Fathers Who Are Involved in Caring for Their Infants May Experience Better Mental Health: Study


Mar 1, 2021


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Men who are involved in parenting and caretaking tasks early in their child’s infancy have better mental health during their child’s first year of life, according to a new study published in Frontiers of Psychology.

The researchers say the findings help make the case for mandatory, paid paternity leave, which would allow men the time and resources to care for their children from birth.

The study of more than 800 low-income men in the U.S., across the first year of their children’s lives, found spending more time with their infants promoted feelings of competency at parenthood and childcare — feelings which correlated with fewer symptoms of clinical depression during the same period. While the researchers also found fulfilling the role of provider, by providing money or material goods for their child, was integral to most fathers’ identity, it was not linked to better mental health. Rather, men who were less able to contribute financially to their child’s well-being experienced low self-esteem, which may have contributed to depressive symptoms.

Ultimately, competence gained by spending time caring for their infants was the only factor protective of mental health. However, the researchers note it’s not necessarily causative: while less confidence in one’s parenting could lead to depression, depression could also reduce one’s confidence in parenting ability.

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“In general, I think there are two big takeaways. First, involvement with your child is not only better for the child, but it’s also better for the dad. So, dads, get involved with your kids early and often,” Olajide N. Bamishigbin, Ph.D., an assistant professor of psychology at California State University, Long Beach, told PsyPost. “Second, I think it is important for everyone to understand that paternal depression is a serious issue that requires attention. It affects fathers thereby impacting the entire family. So, it’s important that we take it seriously.”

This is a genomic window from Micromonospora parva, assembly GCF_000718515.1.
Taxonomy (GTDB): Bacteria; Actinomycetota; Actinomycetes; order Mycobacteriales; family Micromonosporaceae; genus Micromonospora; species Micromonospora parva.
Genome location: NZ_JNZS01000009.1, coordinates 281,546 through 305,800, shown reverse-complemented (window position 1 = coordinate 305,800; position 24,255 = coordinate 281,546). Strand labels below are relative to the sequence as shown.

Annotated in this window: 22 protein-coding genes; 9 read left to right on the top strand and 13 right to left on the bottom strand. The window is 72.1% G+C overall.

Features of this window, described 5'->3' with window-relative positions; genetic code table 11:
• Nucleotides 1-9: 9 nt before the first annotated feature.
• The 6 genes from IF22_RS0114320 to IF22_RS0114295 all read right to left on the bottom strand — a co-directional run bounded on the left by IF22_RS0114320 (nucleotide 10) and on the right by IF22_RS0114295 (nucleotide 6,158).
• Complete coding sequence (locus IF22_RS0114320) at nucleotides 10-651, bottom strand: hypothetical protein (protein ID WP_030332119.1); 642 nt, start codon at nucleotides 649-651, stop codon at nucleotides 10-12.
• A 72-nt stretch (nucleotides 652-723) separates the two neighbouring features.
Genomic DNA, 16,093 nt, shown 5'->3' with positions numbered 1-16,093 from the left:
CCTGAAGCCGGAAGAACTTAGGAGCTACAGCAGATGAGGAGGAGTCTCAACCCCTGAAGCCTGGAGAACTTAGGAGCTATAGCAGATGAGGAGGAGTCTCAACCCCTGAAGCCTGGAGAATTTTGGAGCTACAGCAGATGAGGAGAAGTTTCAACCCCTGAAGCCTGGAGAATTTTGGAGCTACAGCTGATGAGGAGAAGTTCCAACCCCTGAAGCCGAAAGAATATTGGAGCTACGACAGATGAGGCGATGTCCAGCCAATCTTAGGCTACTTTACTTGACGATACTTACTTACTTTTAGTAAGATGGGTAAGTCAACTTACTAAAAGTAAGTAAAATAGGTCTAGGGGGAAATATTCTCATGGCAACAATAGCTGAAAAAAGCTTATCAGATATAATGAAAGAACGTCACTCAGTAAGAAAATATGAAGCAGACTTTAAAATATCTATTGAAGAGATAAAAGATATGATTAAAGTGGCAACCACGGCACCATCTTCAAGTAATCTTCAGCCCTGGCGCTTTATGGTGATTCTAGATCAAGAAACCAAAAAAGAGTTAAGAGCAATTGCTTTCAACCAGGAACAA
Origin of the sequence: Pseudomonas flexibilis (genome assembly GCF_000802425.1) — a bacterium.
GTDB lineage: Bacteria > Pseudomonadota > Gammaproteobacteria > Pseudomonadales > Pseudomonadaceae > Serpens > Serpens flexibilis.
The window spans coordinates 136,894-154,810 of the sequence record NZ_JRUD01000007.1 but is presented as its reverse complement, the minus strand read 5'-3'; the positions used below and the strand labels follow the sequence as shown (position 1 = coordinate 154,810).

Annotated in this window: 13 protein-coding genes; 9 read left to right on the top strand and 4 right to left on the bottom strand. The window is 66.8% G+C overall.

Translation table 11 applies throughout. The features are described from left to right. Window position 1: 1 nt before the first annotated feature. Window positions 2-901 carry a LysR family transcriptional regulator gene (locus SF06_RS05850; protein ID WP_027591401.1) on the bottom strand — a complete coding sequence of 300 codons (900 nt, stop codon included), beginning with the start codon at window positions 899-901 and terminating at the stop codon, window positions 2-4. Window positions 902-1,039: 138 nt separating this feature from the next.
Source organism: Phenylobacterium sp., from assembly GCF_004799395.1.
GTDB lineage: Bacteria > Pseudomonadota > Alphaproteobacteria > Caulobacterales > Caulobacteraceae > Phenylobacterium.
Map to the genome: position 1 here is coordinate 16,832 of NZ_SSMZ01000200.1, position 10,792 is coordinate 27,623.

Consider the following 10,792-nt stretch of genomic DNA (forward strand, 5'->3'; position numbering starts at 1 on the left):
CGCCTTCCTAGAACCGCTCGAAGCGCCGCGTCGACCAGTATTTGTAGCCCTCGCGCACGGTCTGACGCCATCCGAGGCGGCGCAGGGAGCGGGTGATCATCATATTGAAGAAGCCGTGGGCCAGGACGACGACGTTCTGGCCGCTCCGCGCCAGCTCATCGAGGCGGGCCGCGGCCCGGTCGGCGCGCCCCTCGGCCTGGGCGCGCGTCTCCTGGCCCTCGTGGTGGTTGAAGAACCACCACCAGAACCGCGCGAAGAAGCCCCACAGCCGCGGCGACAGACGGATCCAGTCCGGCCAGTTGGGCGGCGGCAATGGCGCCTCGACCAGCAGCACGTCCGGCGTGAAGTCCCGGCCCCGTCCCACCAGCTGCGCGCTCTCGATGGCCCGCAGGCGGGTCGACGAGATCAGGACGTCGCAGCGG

Bamishigbin’s first conclusion runs counter to the widespread Indian tradition of post-birth confinement for mother and child, during which fathers often playing a peripheral role. The absence of a paid paternity leave mandate in India also sees most fathers returning to work within days or even hours of the birth of their child and therefore unable to engage much in infant care tasks. This not only keeps the burden of infant care on mothers (to the detriment of women’s mental and physical health) but also potentially jeopardizes men’s mental health.

Bamishigbin’s second conclusion fits within growing attention to the effects of parenthood on men and how such impacts challenge long-held assumptions that women are the only ones to change after the birth of a child. A landmark 2015 study found the more time men spent caring for their child, the more active their amygdalae were — on par with mothers’ amygdalae activity; the amygdala is the part of the brain that regulates emotions and parent-child bonding. Additionally, recent studies have found hormonal changes in new fathers can also be a factor in paternal postnatal depression, which occurs in men at almost the same rate as postpartum depression occurs in women.

Future research “should examine the time periods when fathers are most likely to be depressed so that interventions can be developed, and the physical health effects of paternal depression in fathers,” Bamishigbin tells PsyPost. Already, a handful of studies have looked into what could help fathers be more involved, as well as what could lead them to withdraw from infant care. Arguably, gender inequality starts at home, driven by gender norms that confine mothers but also fathers into rigid roles. Therefore, gender equality can start at home, too — and this study provides a clearer picture of the benefits men stand to gain if they invest in equal parenting.


Written By Liesl Goecker

Liesl Goecker is The Swaddle’s managing editor.


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